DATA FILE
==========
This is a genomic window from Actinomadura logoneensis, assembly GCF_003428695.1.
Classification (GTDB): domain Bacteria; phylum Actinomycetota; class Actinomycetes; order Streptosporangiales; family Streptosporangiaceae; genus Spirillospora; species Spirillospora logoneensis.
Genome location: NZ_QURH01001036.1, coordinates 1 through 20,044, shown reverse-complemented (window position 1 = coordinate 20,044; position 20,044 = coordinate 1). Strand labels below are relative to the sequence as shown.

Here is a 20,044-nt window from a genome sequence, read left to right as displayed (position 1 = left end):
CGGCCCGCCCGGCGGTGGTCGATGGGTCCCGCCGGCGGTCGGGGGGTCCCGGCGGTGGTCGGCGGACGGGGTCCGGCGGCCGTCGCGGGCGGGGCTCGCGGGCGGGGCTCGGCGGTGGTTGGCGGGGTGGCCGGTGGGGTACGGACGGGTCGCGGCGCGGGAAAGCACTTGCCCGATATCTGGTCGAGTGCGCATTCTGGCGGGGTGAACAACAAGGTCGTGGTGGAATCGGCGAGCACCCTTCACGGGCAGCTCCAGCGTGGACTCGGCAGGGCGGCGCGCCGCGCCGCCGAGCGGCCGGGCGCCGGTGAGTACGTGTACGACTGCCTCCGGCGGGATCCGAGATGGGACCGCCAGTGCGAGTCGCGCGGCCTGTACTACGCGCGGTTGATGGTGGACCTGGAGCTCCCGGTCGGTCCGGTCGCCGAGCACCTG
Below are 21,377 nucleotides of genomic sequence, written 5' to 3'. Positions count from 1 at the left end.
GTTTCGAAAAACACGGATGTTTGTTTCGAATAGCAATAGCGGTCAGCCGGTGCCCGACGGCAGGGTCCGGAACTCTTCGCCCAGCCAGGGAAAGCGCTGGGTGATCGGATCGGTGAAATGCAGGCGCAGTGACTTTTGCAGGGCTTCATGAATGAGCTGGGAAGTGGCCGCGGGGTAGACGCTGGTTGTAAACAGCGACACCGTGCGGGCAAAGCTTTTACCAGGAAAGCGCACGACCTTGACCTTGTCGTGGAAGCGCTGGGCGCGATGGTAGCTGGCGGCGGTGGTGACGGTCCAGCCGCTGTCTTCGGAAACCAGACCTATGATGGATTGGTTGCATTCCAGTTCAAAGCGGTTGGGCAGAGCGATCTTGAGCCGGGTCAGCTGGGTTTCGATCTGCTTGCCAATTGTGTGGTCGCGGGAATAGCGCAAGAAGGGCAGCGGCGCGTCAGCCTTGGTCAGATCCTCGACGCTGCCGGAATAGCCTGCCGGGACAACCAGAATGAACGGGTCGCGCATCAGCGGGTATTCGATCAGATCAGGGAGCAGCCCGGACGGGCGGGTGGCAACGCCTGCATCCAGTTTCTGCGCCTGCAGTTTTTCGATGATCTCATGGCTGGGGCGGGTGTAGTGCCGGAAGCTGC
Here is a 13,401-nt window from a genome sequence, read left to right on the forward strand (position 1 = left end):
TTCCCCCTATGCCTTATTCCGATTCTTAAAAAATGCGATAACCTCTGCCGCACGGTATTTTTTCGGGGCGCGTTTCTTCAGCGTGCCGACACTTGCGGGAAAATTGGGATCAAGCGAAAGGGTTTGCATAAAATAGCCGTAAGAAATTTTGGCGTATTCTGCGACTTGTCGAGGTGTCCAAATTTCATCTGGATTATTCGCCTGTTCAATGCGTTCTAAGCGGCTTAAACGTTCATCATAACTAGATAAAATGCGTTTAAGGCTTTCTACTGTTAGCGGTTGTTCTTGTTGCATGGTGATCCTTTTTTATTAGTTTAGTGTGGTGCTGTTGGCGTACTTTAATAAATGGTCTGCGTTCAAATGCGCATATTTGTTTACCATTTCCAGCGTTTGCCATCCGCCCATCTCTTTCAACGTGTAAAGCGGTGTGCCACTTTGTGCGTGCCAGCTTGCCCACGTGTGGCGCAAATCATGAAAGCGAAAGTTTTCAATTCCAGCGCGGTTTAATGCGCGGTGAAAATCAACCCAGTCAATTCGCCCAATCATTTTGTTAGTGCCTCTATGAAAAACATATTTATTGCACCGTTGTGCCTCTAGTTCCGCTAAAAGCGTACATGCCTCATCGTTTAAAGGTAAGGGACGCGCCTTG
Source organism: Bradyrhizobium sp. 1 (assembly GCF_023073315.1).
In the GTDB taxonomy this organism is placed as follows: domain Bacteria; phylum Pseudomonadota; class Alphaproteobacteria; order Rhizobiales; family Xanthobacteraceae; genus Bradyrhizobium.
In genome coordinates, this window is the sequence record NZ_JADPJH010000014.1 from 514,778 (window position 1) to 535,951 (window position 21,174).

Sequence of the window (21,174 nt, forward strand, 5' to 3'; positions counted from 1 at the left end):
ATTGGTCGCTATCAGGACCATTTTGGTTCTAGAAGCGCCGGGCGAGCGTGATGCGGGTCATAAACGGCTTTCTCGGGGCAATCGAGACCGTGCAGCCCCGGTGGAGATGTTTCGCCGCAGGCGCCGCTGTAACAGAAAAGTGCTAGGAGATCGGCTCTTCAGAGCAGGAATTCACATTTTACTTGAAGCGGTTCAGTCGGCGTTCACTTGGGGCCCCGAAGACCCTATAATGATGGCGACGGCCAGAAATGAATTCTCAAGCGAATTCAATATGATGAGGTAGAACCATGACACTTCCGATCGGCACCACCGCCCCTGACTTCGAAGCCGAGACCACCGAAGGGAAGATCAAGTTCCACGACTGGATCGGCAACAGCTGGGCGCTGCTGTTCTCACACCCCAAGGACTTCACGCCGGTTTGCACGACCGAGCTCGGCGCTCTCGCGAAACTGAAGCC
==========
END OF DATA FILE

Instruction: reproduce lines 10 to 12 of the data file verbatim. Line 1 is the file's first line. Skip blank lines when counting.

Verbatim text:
Source organism: Bradyrhizobium sp. 1 (assembly GCF_023073315.1).
In the GTDB taxonomy this organism is placed as follows: domain Bacteria; phylum Pseudomonadota; class Alphaproteobacteria; order Rhizobiales; family Xanthobacteraceae; genus Bradyrhizobium.
In genome coordinates, this window is the sequence record NZ_JADPJH010000014.1 from 514,778 (window position 1) to 535,951 (window position 21,174).